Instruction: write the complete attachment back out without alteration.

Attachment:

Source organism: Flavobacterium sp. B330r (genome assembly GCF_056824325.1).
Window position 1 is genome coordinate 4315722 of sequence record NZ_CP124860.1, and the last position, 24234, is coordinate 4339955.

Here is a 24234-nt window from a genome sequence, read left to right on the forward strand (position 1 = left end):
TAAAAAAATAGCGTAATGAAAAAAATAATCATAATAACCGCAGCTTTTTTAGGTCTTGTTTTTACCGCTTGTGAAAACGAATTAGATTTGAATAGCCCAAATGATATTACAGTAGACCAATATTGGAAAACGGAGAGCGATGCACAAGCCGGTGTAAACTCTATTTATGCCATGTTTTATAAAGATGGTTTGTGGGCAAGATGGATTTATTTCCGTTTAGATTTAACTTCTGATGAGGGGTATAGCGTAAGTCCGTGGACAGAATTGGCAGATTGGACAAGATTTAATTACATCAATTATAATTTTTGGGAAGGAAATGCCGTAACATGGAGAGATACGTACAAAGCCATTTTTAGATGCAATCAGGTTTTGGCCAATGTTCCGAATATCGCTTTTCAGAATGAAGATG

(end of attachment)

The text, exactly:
Source organism: Flavobacterium sp. B330r (genome assembly GCF_056824325.1).
Window position 1 is genome coordinate 4315722 of sequence record NZ_CP124860.1, and the last position, 24234, is coordinate 4339955.

Here is a 24234-nt window from a genome sequence, read left to right on the forward strand (position 1 = left end):
TAAAAAAATAGCGTAATGAAAAAAATAATCATAATAACCGCAGCTTTTTTAGGTCTTGTTTTTACCGCTTGTGAAAACGAATTAGATTTGAATAGCCCAAATGATATTACAGTAGACCAATATTGGAAAACGGAGAGCGATGCACAAGCCGGTGTAAACTCTATTTATGCCATGTTTTATAAAGATGGTTTGTGGGCAAGATGGATTTATTTCCGTTTAGATTTAACTTCTGATGAGGGGTATAGCGTAAGTCCGTGGACAGAATTGGCAGATTGGACAAGATTTAATTACATCAATTATAATTTTTGGGAAGGAAATGCCGTAACATGGAGAGATACGTACAAAGCCATTTTTAGATGCAATCAGGTTTTGGCCAATGTTCCGAATATCGCTTTTCAGAATGAAGATG